According to BBC reports, a headmaster from East Sussex, England, has called on the parents of his pupils to put their mobile phones away when they pick up their children from school. The head of Pashley Down Infant School in Eastbourne appealed to parents in a newsletter to have more conversations with their children instead of spending time on screens.

Parents staring absentmindedly at their screens outside the school gates while their children stream out after a day at school – this is an image the headteacher wants to change. The children often come out of the classroom “excited or relieved”, hoping to be greeted by their caregivers, only to find them “scrolling, typing or talking on the phone”. “It’s sad to see something like this,” the headteacher told the BBC.

A development that he deeply regrets and wants to actively reverse. For this reason, the English headmaster recently asked parents in his newsletter to leave their smartphones in their pockets when they pick up their children from school. The main aim is to “bring the joy of conversation back into the community,” the headmaster emphasises.

The English headmaster’s initiative has been met with a positive response from parents, he said. Outside of school, one mother told BBC Radio Sussex that it was “nice for the children to have mums, dads and grandparents looking out for them with big smiles on their faces, rather than being engrossed in their phones”.

Another person stressed that it is important to “be present for the child,” especially at the beginning and end of the school day. In addition, the head teacher has observed that the language skills of children entering school have declined in recent years.

Many schools therefore have to work intensively on developing vocabulary and language skills. The growing concern about children’s language development is due to a lack of conversation at home, the headteacher explains to the BBC.

Just a few weeks ago, a headmaster from Notting Hill called for a more radical measure – albeit to get his students’ “100 percent mobile phone addiction” under control.

To get young people away from their screens, the English school principal announced plans to introduce a 12-hour school day that begins at 7 a.m. and ends at 7 p.m. The extra hours at school will be filled with activities such as dodgeball, basketball, art, theater and cooking classes.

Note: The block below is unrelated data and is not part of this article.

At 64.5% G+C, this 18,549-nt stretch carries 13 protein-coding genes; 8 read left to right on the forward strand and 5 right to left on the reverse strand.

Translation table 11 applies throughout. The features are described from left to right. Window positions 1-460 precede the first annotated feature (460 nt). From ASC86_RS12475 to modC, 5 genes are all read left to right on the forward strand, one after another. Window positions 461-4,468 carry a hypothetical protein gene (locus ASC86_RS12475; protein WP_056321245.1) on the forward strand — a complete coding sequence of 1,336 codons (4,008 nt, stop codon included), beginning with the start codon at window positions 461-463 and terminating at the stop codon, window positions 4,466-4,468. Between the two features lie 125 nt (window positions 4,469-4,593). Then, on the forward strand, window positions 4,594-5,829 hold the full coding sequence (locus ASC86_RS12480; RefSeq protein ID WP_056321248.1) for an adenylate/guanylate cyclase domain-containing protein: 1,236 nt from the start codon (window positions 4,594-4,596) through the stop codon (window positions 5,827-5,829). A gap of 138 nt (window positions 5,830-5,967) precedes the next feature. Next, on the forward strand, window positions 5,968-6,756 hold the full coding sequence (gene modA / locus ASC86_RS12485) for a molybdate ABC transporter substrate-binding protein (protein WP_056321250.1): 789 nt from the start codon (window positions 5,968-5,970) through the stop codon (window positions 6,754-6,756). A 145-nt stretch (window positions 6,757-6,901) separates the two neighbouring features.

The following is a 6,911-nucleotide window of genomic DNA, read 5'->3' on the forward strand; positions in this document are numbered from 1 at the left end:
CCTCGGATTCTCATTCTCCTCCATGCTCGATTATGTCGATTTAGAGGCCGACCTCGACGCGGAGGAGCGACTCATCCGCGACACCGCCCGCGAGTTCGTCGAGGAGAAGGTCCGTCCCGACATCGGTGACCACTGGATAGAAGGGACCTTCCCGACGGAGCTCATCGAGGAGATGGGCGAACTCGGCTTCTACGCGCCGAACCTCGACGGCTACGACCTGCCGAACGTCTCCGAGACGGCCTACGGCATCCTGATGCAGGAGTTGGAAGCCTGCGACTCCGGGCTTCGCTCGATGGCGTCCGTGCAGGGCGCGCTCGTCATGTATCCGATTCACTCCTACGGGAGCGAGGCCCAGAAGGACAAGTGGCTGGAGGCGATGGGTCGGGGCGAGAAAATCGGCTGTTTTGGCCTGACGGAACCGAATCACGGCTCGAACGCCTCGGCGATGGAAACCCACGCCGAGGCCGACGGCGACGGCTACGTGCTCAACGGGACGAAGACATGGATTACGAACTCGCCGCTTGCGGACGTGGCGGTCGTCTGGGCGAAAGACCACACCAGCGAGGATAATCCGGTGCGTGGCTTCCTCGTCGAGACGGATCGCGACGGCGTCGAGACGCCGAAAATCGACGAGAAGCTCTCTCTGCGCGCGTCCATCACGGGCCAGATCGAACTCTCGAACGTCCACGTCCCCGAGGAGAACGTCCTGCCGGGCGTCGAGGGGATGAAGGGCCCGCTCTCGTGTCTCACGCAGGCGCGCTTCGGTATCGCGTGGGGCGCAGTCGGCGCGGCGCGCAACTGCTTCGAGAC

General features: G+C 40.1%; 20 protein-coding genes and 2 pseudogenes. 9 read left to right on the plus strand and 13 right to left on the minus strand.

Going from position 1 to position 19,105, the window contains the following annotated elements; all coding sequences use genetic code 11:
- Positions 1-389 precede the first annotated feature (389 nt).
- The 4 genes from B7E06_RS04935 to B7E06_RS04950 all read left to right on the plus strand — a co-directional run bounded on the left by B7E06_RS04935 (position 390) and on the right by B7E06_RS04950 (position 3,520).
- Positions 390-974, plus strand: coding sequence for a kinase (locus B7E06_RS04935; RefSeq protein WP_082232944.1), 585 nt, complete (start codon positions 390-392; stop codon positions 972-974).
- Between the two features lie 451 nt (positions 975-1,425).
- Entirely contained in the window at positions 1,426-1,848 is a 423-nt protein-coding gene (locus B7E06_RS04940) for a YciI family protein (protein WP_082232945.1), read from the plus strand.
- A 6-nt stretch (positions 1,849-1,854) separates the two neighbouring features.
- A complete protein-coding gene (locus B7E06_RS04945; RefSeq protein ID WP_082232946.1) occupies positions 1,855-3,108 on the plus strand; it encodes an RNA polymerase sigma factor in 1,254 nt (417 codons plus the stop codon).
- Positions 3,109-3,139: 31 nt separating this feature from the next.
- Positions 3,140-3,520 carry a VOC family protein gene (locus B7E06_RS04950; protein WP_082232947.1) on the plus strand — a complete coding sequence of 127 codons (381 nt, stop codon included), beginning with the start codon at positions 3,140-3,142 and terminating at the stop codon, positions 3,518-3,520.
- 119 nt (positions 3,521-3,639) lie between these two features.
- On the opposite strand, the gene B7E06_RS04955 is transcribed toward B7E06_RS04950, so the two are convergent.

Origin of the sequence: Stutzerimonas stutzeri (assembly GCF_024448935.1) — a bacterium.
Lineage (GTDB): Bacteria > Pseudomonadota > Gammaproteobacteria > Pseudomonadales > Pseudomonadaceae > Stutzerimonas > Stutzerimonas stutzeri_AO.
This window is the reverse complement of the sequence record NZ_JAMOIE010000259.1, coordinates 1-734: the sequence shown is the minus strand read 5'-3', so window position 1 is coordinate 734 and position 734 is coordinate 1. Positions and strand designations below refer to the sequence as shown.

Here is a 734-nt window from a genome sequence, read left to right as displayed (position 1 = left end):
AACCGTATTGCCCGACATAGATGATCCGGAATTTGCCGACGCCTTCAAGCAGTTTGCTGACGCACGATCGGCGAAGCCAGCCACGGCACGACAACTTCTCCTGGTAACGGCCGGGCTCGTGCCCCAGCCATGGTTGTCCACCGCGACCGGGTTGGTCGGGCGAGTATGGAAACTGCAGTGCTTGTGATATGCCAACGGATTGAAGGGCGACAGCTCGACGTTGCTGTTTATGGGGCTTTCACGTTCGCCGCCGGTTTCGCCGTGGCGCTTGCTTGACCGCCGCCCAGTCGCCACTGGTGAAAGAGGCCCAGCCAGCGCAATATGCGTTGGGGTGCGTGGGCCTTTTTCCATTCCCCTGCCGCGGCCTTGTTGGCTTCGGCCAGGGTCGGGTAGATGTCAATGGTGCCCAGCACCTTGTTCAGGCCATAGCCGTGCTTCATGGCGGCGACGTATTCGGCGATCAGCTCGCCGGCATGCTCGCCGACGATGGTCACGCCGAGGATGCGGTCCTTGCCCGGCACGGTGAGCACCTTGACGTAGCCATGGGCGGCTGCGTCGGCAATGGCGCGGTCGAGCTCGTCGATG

The 42-year-old also believes that the students’ parents have a duty to protect their children on the Internet. In his opinion, parents who do not do this should be reported to social services or prosecuted.

A study by the Zurich University of Applied Psychology has shown that parents’ use of mobile phones can affect the development of their children. The consequences are significant for the development and bonding ability of small children, according to the study. In the so-called still face experiment, for example, researchers asked the mother to stop reacting to her baby with a suddenly stony face.

As a result, the babies became very stressed and tried to regain their mother’s attention by kicking, waving their arms and crying. “Similar reactions could be triggered by constantly looking at the smartphone. Babies could become resigned because the liveliness of their facial expressions is missing and they are constantly focused on the smartphone,” the researchers emphasise.

Serious allegations are rocking the Graz University Hospital. A neurosurgeon is said to have taken her underage daughter into the operating room and actively participated in the operation.

A young man dismantled his suitcase at Mallorca airport shortly before departure in order to avoid the additional fee for hand luggage.